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Jacopo PERI (1561-1633)
Euridice

Sylva Pozzer, soprano (Euridice)
Luca Dordolo, tenor (Orfeo)
Mirko Guadagnini, tenor
Alessandro Gargiulo, tenor
Maria Antonietta Piavan, soprano
Alessandro Carmignani, tenor
Bianca Simone, mezzo-soprano
Luca Ferracin, bass
Matteo Zenatti, tenor
Loredana Putzolu, mezzo-soprano
Marisa Pugina, soprano
Chiara Drago, soprano
Antonio Domenighini, baritone
La Compagnia dei Febi Armonici
Ensemble Albalonga
Directed and conducted by Anibal E Cetrangolo
Recorded Chiesa di Santa Maria dei Servi 1995
PAVANE ADW 7372/73 [2 CDs 116.47]

 

Experience Classicsonline

Peri’s Euridice is often hailed as the first extant opera. Written to a text by Ottavio Rinuccino for the marriage of Henry of Navarre to Marie de Medici it was intended as a cultural trump card to demonstrate Florentine superiority. Peri employed the recitar cantando as a medium through which to convey this elevated invention – a melodic line for the singer and another instrumental part, the basso continuo; chordal progressions were suggested only in cases of doubtful interpretation. Peri’s primary objective was to promote and enhance textual understanding. It’s very much a case of music serving the text and this highlighting of the recitation seems to have been pragmatic in relation to rhythm and stress. The erudite note writer and musical director, Anibal Cetrangolo, to whom I’m indebted for his many insights, notes that Peri’s contemporary Giulio Caccini arrived at similar rhythmic and melodic solutions as Peri and that points, at least, to the highly literary nature of early opera and its promotion of clarity as a means of understanding text.

The opera proceeds as declaimed action broken by strophic passages. Classical tropes are invariably invoked – the Prologue of Monteverdi’s Orfeo with its figure of personification will be the most obvious analogue to Peri’s figure of Tragedy in the Prologue (after Luca Marenzio’s Sinfonia a 5, presumably an inauthentic instrumental interpolation, that opens the opera). The recitation is broken by choruses, sung strophically and this divides the opera into sections or Acts. The Chorus can include dance motifs or embodies Personifications (of, say, demons) and also assume the Greek ritual function familiar from extant plays.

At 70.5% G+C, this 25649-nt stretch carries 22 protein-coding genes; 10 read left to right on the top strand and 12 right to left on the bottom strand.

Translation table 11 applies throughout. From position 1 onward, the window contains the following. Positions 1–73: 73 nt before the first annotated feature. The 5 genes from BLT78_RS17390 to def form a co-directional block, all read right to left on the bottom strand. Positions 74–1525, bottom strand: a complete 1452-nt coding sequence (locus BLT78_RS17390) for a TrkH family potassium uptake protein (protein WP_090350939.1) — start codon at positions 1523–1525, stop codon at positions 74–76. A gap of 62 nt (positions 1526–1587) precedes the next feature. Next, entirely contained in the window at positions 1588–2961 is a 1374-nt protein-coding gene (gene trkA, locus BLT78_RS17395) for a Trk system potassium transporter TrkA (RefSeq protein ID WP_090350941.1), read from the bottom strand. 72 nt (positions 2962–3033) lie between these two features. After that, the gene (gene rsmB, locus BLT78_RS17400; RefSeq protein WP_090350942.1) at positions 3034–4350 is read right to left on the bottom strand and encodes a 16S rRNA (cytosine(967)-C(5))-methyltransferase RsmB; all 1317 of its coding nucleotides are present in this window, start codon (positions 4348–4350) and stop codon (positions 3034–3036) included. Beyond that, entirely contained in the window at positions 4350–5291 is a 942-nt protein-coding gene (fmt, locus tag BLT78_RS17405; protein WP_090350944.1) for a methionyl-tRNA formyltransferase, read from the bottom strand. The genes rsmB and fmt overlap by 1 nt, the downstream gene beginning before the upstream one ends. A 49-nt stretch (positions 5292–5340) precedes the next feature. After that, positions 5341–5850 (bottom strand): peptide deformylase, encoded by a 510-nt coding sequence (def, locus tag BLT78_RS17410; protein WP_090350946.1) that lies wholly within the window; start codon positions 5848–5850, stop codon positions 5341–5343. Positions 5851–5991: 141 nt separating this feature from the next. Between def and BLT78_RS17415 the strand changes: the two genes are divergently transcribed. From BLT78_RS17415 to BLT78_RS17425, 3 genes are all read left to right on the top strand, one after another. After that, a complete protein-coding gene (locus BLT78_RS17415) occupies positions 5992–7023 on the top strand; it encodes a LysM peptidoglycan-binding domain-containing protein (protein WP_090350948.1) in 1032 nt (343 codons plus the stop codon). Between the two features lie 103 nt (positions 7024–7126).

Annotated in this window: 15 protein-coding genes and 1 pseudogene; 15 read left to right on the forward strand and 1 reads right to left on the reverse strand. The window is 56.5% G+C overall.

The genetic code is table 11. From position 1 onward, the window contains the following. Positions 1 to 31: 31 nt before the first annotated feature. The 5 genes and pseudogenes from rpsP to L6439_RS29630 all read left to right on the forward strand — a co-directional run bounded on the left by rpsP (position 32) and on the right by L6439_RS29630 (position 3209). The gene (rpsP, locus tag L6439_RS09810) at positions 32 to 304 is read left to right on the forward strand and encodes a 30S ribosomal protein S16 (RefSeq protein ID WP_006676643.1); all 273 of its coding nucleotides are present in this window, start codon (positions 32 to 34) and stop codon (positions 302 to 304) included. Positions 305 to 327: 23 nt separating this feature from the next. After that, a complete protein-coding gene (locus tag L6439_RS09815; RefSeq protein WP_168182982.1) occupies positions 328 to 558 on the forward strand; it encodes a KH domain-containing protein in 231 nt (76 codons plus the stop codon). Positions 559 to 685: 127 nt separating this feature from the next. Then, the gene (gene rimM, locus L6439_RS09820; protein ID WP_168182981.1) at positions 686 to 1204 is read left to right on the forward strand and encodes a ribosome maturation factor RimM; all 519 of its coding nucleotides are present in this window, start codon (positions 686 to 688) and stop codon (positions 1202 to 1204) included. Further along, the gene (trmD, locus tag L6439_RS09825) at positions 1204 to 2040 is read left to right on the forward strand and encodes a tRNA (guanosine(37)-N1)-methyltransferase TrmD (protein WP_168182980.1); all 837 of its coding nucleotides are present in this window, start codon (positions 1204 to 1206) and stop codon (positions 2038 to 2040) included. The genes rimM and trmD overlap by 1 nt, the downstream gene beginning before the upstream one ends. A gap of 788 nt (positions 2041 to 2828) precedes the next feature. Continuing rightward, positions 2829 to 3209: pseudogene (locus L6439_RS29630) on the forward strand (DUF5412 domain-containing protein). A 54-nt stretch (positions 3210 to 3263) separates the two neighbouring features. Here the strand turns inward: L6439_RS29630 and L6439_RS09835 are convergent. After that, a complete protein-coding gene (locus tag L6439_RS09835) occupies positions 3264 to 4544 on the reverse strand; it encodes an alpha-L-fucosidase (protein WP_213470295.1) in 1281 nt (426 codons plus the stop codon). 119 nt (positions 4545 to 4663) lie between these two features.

Recitative is especially expressive and resonant in Per quel vago boschetto and there is some impressive monodic recitation in Cruda morte with its imitative choral response. I was struck by the swelling and falling of the choral outburst in S’Appenin a movement of such inherently dramatic veracity. The plangency of Orfeo’s recitative Funeste piagge is almost, in itself, a paradigm of the interior power of the operatic monologue – it’s tempting, though maybe anachronistic, to see it as foreshadowing all other developments in the self-consciousness of the operatic tradition. Poi che gli eterni imperi is also especially beautiful with its unison line gaining in depth, volume and strength. At such moments one can feel the weight of Peri’s structure taking root and burgeoning almost in spite of itself into a form far beyond its own literary constraints.

Notes are excellent – Cetrangolo has a discursive way with words that is rather whimsically appealing – and performances are good, but not outstanding. The acoustic is somewhat problematical but Pavane is to be commended for giving us the fons et origo of all operas.

Jonathan Woolf



 



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